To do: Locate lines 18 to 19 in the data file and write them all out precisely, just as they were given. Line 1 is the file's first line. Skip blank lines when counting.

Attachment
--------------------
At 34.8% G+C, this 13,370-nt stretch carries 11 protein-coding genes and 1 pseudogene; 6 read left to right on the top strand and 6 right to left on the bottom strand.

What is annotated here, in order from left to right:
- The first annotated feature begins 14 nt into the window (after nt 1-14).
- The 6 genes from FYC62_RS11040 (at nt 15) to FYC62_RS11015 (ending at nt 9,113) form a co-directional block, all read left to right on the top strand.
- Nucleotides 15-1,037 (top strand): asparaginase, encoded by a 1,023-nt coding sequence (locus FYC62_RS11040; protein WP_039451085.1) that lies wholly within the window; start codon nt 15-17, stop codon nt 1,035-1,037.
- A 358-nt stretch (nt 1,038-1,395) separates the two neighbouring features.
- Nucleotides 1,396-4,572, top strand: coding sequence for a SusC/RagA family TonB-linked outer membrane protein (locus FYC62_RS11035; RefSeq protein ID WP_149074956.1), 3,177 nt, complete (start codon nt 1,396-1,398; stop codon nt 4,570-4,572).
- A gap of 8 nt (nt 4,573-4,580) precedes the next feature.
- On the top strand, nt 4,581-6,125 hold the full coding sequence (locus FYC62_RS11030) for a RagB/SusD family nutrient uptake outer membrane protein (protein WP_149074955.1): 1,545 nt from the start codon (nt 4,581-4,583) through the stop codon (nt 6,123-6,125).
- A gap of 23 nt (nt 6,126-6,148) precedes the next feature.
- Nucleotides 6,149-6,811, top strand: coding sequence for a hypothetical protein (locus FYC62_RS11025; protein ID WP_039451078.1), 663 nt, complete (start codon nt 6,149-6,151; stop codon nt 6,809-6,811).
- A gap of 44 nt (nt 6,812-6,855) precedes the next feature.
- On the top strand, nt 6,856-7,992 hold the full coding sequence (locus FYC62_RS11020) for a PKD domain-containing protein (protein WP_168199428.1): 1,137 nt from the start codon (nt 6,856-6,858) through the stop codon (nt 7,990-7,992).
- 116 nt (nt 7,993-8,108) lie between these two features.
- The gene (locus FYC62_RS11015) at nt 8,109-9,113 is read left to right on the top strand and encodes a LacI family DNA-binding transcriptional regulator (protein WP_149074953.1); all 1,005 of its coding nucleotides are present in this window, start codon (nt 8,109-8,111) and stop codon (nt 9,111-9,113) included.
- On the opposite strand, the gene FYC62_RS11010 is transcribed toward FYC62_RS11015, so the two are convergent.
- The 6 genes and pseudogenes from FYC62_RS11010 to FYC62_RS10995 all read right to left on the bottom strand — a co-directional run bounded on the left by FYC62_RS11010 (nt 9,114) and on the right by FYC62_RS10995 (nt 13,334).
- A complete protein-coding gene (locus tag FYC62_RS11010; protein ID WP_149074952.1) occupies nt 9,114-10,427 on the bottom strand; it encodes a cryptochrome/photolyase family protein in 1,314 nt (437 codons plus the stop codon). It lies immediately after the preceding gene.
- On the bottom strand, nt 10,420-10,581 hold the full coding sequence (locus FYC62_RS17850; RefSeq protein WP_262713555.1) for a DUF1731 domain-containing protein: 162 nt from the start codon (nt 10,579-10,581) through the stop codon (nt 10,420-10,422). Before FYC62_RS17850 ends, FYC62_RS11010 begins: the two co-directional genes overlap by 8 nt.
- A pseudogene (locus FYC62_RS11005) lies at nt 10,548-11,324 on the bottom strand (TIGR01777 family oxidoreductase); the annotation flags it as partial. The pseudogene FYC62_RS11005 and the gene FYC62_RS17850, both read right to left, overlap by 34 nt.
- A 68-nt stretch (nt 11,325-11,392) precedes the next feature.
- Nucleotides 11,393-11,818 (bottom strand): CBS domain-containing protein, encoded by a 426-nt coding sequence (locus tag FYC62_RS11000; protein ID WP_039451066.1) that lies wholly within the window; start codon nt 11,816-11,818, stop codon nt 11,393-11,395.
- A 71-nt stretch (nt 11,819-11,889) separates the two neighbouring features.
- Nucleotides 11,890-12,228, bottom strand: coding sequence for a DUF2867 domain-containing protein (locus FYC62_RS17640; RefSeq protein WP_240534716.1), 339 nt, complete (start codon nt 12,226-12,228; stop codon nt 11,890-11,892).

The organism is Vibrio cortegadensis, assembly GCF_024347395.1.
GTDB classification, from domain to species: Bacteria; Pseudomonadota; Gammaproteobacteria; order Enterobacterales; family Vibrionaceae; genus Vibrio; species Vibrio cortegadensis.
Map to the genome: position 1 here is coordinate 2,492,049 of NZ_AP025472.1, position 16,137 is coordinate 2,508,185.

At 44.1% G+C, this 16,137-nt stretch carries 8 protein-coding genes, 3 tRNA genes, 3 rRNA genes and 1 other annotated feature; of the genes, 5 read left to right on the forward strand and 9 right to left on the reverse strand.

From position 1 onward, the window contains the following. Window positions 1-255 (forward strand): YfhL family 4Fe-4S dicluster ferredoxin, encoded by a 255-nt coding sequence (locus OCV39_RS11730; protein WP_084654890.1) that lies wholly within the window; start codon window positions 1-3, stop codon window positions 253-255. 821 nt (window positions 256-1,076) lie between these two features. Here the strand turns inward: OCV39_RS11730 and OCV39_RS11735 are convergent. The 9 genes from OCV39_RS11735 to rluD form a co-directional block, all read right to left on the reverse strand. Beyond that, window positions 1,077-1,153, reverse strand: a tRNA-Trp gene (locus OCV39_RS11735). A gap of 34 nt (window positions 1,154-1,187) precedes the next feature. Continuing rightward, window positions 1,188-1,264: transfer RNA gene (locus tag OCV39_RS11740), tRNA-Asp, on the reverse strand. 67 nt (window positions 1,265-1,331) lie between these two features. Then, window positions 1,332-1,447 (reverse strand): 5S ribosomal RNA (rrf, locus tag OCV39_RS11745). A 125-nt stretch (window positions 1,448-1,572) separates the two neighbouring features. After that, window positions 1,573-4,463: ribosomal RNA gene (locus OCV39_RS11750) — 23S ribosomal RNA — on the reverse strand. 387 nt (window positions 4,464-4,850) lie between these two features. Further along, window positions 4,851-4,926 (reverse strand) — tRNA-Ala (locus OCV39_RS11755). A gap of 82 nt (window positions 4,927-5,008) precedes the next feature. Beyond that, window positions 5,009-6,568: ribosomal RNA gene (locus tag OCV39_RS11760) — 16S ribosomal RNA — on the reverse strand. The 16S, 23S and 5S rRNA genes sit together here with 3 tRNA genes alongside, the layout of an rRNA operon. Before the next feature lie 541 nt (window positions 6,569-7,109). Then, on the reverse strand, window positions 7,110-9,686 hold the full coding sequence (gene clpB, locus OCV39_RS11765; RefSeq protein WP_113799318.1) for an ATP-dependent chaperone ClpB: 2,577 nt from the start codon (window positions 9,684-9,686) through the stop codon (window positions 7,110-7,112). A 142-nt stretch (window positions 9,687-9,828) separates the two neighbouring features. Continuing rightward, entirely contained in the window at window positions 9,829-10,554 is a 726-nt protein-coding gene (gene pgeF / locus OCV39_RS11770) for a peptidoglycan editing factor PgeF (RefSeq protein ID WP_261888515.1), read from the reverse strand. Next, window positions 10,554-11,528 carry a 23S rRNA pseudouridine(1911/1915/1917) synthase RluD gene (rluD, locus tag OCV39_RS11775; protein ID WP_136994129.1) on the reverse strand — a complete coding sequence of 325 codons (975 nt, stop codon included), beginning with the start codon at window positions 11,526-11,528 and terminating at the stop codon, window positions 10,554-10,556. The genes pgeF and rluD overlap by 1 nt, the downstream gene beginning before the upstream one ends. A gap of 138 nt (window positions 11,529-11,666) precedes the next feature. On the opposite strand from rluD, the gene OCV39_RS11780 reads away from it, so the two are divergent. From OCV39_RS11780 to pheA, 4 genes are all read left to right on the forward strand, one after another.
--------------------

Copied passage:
- A complete protein-coding gene (locus tag FYC62_RS11010; protein ID WP_149074952.1) occupies nt 9,114-10,427 on the bottom strand; it encodes a cryptochrome/photolyase family protein in 1,314 nt (437 codons plus the stop codon). It lies immediately after the preceding gene.
- On the bottom strand, nt 10,420-10,581 hold the full coding sequence (locus FYC62_RS17850; RefSeq protein WP_262713555.1) for a DUF1731 domain-containing protein: 162 nt from the start codon (nt 10,579-10,581) through the stop codon (nt 10,420-10,422). Before FYC62_RS17850 ends, FYC62_RS11010 begins: the two co-directional genes overlap by 8 nt.